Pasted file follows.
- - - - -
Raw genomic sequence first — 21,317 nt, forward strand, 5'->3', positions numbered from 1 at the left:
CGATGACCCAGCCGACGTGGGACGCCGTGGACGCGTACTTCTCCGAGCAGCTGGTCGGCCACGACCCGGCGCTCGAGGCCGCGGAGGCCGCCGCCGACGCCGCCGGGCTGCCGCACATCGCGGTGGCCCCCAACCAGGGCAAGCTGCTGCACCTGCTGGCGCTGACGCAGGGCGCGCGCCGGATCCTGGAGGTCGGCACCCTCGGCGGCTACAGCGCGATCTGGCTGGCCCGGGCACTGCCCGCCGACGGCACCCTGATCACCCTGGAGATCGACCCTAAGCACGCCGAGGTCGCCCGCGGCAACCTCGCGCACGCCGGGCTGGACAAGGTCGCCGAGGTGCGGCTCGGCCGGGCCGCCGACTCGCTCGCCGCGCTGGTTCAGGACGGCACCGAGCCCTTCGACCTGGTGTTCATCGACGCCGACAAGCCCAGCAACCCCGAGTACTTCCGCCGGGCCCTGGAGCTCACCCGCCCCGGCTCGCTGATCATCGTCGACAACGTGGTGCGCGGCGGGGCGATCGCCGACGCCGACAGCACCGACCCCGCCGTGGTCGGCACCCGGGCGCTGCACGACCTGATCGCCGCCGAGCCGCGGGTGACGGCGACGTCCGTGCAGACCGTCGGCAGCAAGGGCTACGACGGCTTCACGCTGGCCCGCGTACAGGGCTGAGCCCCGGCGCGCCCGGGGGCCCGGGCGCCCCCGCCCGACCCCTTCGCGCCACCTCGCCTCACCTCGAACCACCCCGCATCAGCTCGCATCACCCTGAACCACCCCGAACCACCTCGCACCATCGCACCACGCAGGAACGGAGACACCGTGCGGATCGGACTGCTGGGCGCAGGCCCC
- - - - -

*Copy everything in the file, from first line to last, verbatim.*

Raw genomic sequence first — 21,317 nt, forward strand, 5'->3', positions numbered from 1 at the left:
CGATGACCCAGCCGACGTGGGACGCCGTGGACGCGTACTTCTCCGAGCAGCTGGTCGGCCACGACCCGGCGCTCGAGGCCGCGGAGGCCGCCGCCGACGCCGCCGGGCTGCCGCACATCGCGGTGGCCCCCAACCAGGGCAAGCTGCTGCACCTGCTGGCGCTGACGCAGGGCGCGCGCCGGATCCTGGAGGTCGGCACCCTCGGCGGCTACAGCGCGATCTGGCTGGCCCGGGCACTGCCCGCCGACGGCACCCTGATCACCCTGGAGATCGACCCTAAGCACGCCGAGGTCGCCCGCGGCAACCTCGCGCACGCCGGGCTGGACAAGGTCGCCGAGGTGCGGCTCGGCCGGGCCGCCGACTCGCTCGCCGCGCTGGTTCAGGACGGCACCGAGCCCTTCGACCTGGTGTTCATCGACGCCGACAAGCCCAGCAACCCCGAGTACTTCCGCCGGGCCCTGGAGCTCACCCGCCCCGGCTCGCTGATCATCGTCGACAACGTGGTGCGCGGCGGGGCGATCGCCGACGCCGACAGCACCGACCCCGCCGTGGTCGGCACCCGGGCGCTGCACGACCTGATCGCCGCCGAGCCGCGGGTGACGGCGACGTCCGTGCAGACCGTCGGCAGCAAGGGCTACGACGGCTTCACGCTGGCCCGCGTACAGGGCTGAGCCCCGGCGCGCCCGGGGGCCCGGGCGCCCCCGCCCGACCCCTTCGCGCCACCTCGCCTCACCTCGAACCACCCCGCATCAGCTCGCATCACCCTGAACCACCCCGAACCACCTCGCACCATCGCACCACGCAGGAACGGAGACACCGTGCGGATCGGACTGCTGGGCGCAGGCCCC